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Northwest Missouri State University


Student Spotlight

May 13, 2014

Student, faculty member earn prize for research at science meeting

Jeff Williams worked with Northwest Assistant Professor Dr. Jay McGhee on research, titled “A Comparison of Fall Bird Diversity at Urban and Rural Sites in Maryville, Missouri.”

Jeff Williams worked with Northwest Assistant Professor Dr. Jay McGhee on research, titled “A Comparison of Fall Bird Diversity at Urban and Rural Sites in Maryville, Missouri.”

Northwest Missouri State University student Jeff Williams earned second place for his undergraduate poster at the Missouri Academy of Science’s annual meeting April 26 at the University of Central Missouri.

Williams, of Clarinda, Iowa, was recognized for his poster, titled “A Comparison of Fall Bird Diversity at Urban and Rural Sites in Maryville, Missouri,” in the Biology/BioChem Division. Williams graduated from Northwest May 3 with bachelor’s degree in geography and wildlife ecology conservation.

For the basis of his poster, Williams cited prior research in large cities that suggests urbanization causes an overall decrease in avian species richness while increasing the abundance of certain urban-tolerant species.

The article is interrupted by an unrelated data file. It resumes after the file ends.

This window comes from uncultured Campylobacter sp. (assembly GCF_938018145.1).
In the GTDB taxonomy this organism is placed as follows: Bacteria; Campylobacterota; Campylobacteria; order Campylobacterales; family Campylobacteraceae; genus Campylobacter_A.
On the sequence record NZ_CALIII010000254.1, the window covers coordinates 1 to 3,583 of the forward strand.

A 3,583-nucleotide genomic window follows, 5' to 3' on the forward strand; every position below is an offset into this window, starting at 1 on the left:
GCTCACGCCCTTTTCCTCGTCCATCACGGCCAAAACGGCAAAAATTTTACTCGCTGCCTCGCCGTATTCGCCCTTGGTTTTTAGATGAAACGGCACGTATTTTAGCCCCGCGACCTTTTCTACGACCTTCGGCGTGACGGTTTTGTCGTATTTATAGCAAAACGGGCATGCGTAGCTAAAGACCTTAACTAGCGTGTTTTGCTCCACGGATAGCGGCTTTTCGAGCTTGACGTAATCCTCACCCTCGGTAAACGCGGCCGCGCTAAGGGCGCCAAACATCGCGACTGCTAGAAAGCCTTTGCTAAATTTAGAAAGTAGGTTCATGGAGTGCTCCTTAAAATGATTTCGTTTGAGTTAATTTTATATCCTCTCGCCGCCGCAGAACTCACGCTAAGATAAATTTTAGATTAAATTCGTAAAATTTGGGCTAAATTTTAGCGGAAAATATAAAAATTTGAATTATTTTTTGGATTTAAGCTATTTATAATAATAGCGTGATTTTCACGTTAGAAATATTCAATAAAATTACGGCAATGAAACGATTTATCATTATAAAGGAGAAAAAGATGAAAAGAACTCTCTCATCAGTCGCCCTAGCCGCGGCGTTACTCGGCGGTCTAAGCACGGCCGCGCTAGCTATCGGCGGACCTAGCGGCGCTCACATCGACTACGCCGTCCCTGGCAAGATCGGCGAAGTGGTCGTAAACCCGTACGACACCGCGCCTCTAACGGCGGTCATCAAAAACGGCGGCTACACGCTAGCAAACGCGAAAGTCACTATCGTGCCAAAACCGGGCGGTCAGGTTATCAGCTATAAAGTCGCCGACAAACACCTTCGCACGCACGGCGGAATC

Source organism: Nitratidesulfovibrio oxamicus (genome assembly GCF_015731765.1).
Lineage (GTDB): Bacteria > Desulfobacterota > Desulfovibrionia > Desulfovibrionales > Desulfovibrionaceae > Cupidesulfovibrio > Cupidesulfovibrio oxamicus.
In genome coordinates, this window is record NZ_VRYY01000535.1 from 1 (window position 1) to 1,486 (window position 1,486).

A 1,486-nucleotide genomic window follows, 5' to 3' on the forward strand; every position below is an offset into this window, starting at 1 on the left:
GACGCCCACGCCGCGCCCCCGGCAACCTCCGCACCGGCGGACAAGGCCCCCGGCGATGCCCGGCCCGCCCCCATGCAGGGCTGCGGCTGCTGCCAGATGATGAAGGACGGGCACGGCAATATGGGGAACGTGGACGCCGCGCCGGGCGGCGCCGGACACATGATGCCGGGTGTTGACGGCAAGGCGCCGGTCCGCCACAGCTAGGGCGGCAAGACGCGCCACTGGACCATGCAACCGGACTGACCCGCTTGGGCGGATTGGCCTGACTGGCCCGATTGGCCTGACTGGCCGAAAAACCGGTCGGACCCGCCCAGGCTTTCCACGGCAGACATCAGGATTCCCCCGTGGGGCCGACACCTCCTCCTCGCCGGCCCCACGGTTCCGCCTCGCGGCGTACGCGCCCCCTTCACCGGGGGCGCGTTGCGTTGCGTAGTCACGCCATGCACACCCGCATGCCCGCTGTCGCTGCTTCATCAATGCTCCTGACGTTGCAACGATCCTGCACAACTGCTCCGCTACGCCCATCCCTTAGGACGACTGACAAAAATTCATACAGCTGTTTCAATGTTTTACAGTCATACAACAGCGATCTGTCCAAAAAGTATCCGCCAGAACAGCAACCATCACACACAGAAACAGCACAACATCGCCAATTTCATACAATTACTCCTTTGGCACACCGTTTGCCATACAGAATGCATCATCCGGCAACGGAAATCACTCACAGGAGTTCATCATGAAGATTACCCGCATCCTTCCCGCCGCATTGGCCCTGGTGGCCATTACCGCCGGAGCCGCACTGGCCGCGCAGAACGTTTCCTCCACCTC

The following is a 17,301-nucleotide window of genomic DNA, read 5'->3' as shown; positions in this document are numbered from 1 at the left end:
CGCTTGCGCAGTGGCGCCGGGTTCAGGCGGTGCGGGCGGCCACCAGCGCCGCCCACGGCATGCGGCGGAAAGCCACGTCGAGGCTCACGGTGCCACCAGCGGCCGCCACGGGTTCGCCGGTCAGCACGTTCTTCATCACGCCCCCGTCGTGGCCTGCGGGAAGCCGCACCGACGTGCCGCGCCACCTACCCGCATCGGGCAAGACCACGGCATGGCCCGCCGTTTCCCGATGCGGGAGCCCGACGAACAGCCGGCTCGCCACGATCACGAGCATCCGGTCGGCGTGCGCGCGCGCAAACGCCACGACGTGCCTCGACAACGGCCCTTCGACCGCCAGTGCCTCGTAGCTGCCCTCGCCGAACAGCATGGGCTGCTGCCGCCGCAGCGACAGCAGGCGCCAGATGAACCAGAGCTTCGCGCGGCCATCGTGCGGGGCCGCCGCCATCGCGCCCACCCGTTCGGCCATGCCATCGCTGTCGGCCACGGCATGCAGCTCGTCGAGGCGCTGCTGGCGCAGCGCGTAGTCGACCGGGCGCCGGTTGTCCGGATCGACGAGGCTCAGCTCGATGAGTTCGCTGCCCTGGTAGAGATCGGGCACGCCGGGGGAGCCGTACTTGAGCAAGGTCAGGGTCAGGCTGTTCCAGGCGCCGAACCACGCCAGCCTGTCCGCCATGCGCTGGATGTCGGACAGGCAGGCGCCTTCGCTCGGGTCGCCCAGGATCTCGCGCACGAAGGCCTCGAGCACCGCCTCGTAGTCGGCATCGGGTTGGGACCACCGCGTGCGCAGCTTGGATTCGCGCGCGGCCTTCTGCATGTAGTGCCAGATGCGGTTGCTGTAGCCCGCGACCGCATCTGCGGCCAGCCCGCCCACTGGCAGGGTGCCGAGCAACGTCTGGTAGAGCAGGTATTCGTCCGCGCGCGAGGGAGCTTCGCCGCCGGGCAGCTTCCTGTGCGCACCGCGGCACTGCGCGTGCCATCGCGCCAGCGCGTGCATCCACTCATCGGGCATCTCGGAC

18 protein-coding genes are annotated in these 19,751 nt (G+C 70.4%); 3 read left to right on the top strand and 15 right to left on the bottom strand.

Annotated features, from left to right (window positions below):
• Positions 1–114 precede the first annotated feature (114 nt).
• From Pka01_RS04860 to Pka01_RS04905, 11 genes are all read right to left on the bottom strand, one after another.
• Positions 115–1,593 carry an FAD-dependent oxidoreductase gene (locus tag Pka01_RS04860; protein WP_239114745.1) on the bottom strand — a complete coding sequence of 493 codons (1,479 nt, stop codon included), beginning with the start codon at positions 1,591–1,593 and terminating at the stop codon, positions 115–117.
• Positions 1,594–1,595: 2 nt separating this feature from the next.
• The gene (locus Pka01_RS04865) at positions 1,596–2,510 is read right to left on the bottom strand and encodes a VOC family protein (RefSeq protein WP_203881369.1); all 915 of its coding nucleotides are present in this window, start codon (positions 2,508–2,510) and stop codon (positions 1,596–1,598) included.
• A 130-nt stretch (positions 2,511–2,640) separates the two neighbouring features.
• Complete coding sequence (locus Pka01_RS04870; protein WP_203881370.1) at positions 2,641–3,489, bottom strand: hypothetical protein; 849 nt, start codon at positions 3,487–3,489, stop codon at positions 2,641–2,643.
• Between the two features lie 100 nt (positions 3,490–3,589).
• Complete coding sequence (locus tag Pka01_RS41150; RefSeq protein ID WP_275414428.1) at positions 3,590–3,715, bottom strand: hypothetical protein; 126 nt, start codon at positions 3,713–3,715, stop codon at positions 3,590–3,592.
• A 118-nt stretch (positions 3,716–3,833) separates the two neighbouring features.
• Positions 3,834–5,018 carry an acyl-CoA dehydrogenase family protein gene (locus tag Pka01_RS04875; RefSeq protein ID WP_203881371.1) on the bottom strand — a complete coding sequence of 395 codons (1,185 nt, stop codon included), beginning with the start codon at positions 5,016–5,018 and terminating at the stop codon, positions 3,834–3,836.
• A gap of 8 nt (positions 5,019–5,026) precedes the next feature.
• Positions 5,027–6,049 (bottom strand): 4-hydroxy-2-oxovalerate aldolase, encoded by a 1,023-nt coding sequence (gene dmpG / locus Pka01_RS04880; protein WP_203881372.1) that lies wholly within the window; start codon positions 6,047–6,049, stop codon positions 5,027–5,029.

Williams worked with Dr. Jay McGhee, assistant professor in Northwest’s Department of Natural Sciences, to test the research concept in the smaller urbanized area of Maryville. Williams and McGhee conducted surveys of 10 randomly selected locations in the city limits and 10 randomly selected locations within three conservation areas – Bilby Ranch, Nodaway County Community Lake and Mozingo Lake – located outside the city.

Their surveys found higher species richness at sites outside the city than those inside the city limits, but they found no significant difference in the probability of detection for species found both inside and outside the city limits. They concluded habitat diversity draws more species of birds while common species found in both urban and rural settings have been forced to spread to different habitats by competition among the species.  

The Missouri Academy of Science’s annual meeting features oral and poster presentations by faculty, graduate students and undergraduate students about topics in math, computer science, natural sciences and social sciences. The Missouri Academy of Science is a not-for-profit organization for promoting the increase and the diffusion of scientific spirit, and of promoting cooperation between the scientific interests of Missouri.


For more information, please contact:

Mark Hornickel, Communication Manager
mhorn@nwmissouri.edu | 660.562.1704 | Fax: 660.562.1900

Northwest Missouri State University
215 Administration Building | 800 University Drive | Maryville, MO 64468